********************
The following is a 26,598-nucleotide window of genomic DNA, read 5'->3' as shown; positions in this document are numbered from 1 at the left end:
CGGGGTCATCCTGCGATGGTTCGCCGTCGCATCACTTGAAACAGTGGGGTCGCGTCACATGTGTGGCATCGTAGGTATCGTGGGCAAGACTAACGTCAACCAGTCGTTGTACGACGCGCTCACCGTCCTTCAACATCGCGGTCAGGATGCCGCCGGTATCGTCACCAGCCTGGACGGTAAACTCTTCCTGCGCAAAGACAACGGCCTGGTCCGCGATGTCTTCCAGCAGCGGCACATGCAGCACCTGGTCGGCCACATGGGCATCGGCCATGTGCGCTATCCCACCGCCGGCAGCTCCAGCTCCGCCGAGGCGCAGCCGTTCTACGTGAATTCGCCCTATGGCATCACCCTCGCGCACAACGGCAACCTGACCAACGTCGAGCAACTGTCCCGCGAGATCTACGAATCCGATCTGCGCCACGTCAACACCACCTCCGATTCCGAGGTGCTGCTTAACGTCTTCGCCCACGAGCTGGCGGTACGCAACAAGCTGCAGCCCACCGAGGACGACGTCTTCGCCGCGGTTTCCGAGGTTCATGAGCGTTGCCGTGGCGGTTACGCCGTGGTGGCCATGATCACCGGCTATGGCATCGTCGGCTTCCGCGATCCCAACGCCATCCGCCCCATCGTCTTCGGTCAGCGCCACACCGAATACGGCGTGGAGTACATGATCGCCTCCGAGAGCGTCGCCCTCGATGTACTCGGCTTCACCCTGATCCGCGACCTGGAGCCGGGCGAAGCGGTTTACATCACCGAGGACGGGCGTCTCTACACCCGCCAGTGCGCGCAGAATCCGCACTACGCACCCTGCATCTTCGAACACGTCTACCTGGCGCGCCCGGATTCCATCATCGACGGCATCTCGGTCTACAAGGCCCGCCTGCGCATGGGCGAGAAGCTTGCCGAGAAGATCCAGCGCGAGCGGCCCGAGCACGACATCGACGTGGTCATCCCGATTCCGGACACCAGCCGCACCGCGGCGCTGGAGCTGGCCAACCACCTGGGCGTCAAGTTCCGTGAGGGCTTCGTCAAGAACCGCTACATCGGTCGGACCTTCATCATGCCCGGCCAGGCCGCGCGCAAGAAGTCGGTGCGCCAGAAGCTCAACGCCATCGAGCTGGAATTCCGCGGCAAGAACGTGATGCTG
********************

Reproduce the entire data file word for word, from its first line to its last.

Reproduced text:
The following is a 26,598-nucleotide window of genomic DNA, read 5'->3' as shown; positions in this document are numbered from 1 at the left end:
CGGGGTCATCCTGCGATGGTTCGCCGTCGCATCACTTGAAACAGTGGGGTCGCGTCACATGTGTGGCATCGTAGGTATCGTGGGCAAGACTAACGTCAACCAGTCGTTGTACGACGCGCTCACCGTCCTTCAACATCGCGGTCAGGATGCCGCCGGTATCGTCACCAGCCTGGACGGTAAACTCTTCCTGCGCAAAGACAACGGCCTGGTCCGCGATGTCTTCCAGCAGCGGCACATGCAGCACCTGGTCGGCCACATGGGCATCGGCCATGTGCGCTATCCCACCGCCGGCAGCTCCAGCTCCGCCGAGGCGCAGCCGTTCTACGTGAATTCGCCCTATGGCATCACCCTCGCGCACAACGGCAACCTGACCAACGTCGAGCAACTGTCCCGCGAGATCTACGAATCCGATCTGCGCCACGTCAACACCACCTCCGATTCCGAGGTGCTGCTTAACGTCTTCGCCCACGAGCTGGCGGTACGCAACAAGCTGCAGCCCACCGAGGACGACGTCTTCGCCGCGGTTTCCGAGGTTCATGAGCGTTGCCGTGGCGGTTACGCCGTGGTGGCCATGATCACCGGCTATGGCATCGTCGGCTTCCGCGATCCCAACGCCATCCGCCCCATCGTCTTCGGTCAGCGCCACACCGAATACGGCGTGGAGTACATGATCGCCTCCGAGAGCGTCGCCCTCGATGTACTCGGCTTCACCCTGATCCGCGACCTGGAGCCGGGCGAAGCGGTTTACATCACCGAGGACGGGCGTCTCTACACCCGCCAGTGCGCGCAGAATCCGCACTACGCACCCTGCATCTTCGAACACGTCTACCTGGCGCGCCCGGATTCCATCATCGACGGCATCTCGGTCTACAAGGCCCGCCTGCGCATGGGCGAGAAGCTTGCCGAGAAGATCCAGCGCGAGCGGCCCGAGCACGACATCGACGTGGTCATCCCGATTCCGGACACCAGCCGCACCGCGGCGCTGGAGCTGGCCAACCACCTGGGCGTCAAGTTCCGTGAGGGCTTCGTCAAGAACCGCTACATCGGTCGGACCTTCATCATGCCCGGCCAGGCCGCGCGCAAGAAGTCGGTGCGCCAGAAGCTCAACGCCATCGAGCTGGAATTCCGCGGCAAGAACGTGATGCTG